Tuesday, August 1, 2023

Europe Tries to Bridge Its Migration Divide; EU, Tunisia Sign €1 Billion Deal to Fight Illegal Migration

Europe Tries to Bridge Its Migration Divide:
Migration pact with Tunisia is EU’s latest step to resolve toxic fights over migration within bloc
Migration pact with Tunisia is EU’s latest step to resolve toxic fights over migration within bloc
Europe is trying again to resolve its most divisive issue: migration.
After years of bad blood and legal fights, the European Union is edging toward a tough new set of migration and asylum policies, including steps to ease turning people away.
The EU on Sunday secured the first piece of its plan by signing an agreement with Tunisia that promises economic aid and other cooperation in return for Tunisian efforts to crack down on boat crossings and to take back Tunisians illegally entering the bloc.
Migration into Europe and across the Americas has risen sharply since the end of the Covid-19 pandemic, prompting renewed efforts to tighten restrictions on inflows. The Biden administration recently unveiled new limits on asylum seekers by declaring that migrants who transited through another country on their way to the U.S. without seeking asylum there would now be ineligible to stay in the U.S.
Europe’s new approach has been spearheaded by Italian Prime Minister Giorgia Meloni, whose antimigration stance helped her sweep to victory in parliamentary elections last year.
Questions remain about whether the EU’s plans will significantly dent the number of people seeking to cross illegally into Europe—and whether the proposals will be fully enacted. Migration groups argue that the EU should reopen safe and legal pathways to the bloc, after a tragedy in June when hundreds of asylum seekers are presumed to have died off the Greek coast after the overcrowded fishing vessel transporting them sank.
The plans still face opposition from Poland and Hungary, which previously sued the European Commission, the EU’s executive body, over an earlier migration proposal. The new plans will also need backing from the European Parliament, which has traditionally opposed efforts to restrict asylum seekers’ rights.
Since the 2015 migration crisis, when over one million asylum seekers, mainly Syrians, fled across the Mediterranean Sea into the bloc, migration has sparked toxic arguments among the 27 EU members. The fights have at times paralyzed decision-making on other policies.
After sealing a deal with Turkey in 2016 that essentially paid Ankara to keep Syrians from entering the bloc, EU member states have repeatedly failed to agree on a comprehensive system to control illegal immigration while complying with international obligations to give shelter to refugees who need protection. For the past few years, they hadn’t even bothered trying. --->READ MORE HERE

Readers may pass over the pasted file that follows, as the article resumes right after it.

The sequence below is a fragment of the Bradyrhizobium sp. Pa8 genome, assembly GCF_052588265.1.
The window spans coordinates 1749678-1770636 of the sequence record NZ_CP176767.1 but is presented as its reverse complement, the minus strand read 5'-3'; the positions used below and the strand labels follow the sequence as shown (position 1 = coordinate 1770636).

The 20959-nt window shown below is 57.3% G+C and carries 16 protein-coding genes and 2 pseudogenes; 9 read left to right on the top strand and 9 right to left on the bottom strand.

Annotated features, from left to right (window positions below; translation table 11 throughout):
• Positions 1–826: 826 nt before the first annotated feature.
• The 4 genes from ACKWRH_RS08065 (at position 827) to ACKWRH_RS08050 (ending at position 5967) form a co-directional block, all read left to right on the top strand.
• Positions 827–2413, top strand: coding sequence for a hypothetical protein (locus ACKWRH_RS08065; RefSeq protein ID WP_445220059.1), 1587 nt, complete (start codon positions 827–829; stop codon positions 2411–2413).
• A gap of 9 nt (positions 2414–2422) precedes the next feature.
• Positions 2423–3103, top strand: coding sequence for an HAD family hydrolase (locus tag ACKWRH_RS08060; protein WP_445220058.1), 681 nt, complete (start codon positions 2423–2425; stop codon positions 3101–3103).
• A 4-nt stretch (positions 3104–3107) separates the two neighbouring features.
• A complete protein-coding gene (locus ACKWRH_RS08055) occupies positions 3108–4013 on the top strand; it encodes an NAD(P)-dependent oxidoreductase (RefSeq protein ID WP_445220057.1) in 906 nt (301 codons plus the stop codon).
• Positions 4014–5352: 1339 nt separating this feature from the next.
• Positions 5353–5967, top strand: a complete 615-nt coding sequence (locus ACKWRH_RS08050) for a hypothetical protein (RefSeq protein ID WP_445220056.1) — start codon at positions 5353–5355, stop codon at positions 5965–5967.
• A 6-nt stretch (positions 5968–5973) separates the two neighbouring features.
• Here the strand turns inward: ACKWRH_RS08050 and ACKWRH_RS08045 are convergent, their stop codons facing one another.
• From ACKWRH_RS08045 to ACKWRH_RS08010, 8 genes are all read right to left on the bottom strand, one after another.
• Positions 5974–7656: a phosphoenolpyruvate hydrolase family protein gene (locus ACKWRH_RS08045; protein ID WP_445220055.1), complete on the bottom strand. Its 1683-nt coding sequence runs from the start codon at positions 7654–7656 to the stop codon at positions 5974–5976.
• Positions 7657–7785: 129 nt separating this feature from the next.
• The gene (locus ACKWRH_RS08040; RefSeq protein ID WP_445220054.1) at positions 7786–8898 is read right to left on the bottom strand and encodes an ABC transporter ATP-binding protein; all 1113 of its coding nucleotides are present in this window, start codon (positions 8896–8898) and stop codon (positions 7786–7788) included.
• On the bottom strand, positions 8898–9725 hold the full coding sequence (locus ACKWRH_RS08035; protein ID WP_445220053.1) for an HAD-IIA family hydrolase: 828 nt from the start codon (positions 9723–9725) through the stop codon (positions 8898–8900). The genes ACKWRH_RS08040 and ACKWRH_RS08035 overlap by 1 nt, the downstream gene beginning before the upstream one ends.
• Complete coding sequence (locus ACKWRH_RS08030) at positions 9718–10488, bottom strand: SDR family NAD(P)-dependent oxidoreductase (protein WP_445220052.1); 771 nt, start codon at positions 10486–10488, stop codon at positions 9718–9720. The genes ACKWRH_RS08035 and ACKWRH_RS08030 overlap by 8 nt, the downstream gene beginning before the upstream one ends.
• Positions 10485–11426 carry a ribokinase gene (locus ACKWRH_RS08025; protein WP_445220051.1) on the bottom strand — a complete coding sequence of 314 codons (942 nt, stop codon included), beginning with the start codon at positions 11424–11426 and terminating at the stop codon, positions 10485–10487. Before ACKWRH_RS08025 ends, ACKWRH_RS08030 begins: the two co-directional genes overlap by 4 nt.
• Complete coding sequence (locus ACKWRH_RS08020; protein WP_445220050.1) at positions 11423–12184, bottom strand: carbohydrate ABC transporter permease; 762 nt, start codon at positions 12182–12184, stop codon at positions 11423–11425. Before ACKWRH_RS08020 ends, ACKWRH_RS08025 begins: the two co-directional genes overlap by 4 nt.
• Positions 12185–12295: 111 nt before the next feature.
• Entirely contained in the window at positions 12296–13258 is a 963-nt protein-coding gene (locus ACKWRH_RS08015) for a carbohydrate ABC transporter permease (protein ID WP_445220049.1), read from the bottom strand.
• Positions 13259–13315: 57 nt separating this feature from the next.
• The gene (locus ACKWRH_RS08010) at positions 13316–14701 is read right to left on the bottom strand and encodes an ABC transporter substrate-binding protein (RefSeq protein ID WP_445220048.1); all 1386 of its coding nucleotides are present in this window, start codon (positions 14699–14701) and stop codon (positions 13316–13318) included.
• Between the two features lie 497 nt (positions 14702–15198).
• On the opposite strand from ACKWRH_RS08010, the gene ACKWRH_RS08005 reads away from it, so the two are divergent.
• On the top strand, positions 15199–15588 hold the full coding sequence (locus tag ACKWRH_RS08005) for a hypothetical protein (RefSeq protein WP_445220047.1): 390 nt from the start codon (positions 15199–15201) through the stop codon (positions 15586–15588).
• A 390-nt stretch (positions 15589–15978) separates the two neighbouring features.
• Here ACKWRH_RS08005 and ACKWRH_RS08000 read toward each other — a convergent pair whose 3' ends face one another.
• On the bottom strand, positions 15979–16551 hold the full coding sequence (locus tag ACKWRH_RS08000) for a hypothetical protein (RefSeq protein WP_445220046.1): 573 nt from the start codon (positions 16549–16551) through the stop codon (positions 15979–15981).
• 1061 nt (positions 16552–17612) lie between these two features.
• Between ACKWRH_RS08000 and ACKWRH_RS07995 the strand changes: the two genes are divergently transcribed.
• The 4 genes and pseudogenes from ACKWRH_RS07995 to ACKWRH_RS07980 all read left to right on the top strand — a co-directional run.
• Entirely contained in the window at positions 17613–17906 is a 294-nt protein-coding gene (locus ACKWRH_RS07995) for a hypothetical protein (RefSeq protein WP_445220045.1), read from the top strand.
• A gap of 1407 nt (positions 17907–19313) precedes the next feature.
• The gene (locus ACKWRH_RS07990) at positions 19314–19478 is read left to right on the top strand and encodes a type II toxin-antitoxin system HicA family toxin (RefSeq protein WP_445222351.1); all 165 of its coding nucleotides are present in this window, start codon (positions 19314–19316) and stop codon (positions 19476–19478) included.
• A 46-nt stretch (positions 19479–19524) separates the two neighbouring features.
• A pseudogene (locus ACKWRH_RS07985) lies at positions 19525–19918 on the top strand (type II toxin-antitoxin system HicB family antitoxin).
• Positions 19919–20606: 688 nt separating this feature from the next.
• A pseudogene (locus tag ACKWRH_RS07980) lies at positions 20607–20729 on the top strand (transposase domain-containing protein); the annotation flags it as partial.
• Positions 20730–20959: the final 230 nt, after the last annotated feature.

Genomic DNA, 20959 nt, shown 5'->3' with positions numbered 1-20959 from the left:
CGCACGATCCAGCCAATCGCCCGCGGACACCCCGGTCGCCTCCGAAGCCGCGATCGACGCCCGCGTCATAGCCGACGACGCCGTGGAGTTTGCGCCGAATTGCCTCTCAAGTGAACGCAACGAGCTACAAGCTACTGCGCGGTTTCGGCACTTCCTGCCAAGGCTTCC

EU, Tunisia sign €1 billion deal to fight illegal migration:
Top EU politicians traveling to Tunisia signed a memorandum of understanding Sunday for "strategic and comprehensive" cooperation between the bloc and the North African country in the fight to stem illegal migration to Europe.
Outgoing Dutch Prime Minister Mark Rutte and Italian Prime Minister Georgia Meloni accompanied European Commission President Ursula von der Leyen on the trip to Tunis, the trio's second in a month.
While in Tunis, the delegation held talks with President Kais Saied on how to tackle the growing problem.
The visit was capped by a signing ceremony.
EU to provide more aid, more funds to help Tunis fight illegal immigration
In June, Meloni, Rutte and von der Leyen met Saied with the promise of up to €900 million ($967.8 million) in aid for the economically strapped country.
At the time, von der Leyen also said the European Commission was committed to supplying a further €105 million in 2023 to curb irregular migration — nearly triple the amount the EU had given Tunisia over the previous two years.
Tunisia's economic woes and high unemployment have prompted scores of citizens to risk their lives trying to reach Europe. The nation, like other countries in the region, has become a launchpad for such journeys.--->READ MORE HERE
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